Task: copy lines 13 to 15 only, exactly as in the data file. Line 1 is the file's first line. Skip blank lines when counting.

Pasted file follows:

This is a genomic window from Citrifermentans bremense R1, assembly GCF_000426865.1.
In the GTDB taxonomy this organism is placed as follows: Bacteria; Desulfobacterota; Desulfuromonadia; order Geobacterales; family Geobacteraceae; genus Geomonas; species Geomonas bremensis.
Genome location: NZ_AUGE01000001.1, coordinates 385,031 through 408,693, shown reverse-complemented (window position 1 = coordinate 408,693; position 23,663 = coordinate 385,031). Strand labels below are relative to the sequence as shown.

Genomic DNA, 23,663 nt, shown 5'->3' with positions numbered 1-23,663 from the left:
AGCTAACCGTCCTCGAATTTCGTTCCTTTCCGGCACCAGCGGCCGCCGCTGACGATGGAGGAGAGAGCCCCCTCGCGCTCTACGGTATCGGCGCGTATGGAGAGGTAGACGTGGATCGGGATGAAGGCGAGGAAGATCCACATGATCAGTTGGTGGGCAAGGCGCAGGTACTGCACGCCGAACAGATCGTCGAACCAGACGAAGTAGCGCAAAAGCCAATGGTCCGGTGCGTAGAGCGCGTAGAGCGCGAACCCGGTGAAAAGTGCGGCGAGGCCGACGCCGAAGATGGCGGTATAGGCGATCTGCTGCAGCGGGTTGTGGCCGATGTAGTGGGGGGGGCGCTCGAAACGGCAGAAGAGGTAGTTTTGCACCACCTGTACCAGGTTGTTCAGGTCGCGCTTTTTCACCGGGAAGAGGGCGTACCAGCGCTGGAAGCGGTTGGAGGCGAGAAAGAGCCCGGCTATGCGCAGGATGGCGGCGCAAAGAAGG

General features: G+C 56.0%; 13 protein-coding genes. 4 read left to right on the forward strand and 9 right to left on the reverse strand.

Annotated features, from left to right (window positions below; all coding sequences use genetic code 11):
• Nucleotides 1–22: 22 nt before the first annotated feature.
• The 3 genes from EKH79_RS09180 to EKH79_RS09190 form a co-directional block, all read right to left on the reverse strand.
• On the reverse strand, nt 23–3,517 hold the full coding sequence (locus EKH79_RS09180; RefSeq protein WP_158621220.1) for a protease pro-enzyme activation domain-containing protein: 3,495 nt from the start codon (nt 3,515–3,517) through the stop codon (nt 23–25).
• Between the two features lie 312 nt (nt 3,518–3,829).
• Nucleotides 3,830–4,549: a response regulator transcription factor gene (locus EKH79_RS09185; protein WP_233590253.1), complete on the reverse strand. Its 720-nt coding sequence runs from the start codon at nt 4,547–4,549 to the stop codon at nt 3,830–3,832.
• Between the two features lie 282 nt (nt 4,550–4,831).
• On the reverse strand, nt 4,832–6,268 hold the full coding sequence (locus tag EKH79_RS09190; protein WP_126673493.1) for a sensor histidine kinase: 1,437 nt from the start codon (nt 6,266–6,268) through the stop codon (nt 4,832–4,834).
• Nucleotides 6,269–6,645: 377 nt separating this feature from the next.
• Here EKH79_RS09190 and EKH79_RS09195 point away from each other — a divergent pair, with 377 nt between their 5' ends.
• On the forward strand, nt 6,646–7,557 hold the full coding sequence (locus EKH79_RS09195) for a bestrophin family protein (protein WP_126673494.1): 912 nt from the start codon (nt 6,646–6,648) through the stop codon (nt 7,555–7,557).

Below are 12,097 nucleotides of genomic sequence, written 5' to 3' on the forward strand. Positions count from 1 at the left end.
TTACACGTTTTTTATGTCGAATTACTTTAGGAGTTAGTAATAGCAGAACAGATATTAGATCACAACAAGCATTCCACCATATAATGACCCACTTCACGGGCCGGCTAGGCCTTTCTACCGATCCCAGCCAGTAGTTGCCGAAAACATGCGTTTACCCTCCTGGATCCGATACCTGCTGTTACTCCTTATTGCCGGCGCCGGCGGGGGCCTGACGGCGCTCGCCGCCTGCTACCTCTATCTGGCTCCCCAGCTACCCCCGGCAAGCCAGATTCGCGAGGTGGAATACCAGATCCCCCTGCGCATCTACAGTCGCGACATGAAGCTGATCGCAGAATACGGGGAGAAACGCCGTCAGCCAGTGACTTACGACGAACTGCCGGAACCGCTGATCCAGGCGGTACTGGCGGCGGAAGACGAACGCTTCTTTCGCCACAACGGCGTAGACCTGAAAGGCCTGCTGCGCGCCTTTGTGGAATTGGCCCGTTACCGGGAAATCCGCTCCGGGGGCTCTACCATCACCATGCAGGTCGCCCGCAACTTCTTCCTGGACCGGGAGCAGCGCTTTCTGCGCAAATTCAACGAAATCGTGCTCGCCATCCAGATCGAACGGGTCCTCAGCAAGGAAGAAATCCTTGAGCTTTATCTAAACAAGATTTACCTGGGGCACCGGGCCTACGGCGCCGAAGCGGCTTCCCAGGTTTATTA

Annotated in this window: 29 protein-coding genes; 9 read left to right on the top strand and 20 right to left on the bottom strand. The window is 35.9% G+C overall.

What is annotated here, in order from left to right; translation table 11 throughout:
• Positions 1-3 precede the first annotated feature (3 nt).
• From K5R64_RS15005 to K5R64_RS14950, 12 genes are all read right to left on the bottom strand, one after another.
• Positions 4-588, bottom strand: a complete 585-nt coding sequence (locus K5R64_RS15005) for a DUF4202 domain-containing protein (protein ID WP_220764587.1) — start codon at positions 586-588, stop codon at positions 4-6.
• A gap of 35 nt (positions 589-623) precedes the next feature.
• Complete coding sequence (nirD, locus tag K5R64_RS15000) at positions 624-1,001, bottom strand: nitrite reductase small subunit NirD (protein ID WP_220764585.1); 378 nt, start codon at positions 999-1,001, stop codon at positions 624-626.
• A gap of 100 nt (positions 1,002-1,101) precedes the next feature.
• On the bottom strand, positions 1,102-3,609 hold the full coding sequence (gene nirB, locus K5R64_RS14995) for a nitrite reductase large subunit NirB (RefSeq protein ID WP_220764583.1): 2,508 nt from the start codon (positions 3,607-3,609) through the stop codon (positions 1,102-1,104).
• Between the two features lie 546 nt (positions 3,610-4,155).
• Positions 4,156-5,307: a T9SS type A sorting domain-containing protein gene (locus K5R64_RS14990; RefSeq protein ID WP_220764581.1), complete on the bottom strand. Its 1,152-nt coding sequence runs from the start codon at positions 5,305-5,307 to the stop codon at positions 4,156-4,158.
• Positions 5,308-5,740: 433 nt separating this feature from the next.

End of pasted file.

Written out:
• Between the two features lie 282 nt (nt 4,550–4,831).
• On the reverse strand, nt 4,832–6,268 hold the full coding sequence (locus tag EKH79_RS09190; protein WP_126673493.1) for a sensor histidine kinase: 1,437 nt from the start codon (nt 6,266–6,268) through the stop codon (nt 4,832–4,834).
• Nucleotides 6,269–6,645: 377 nt separating this feature from the next.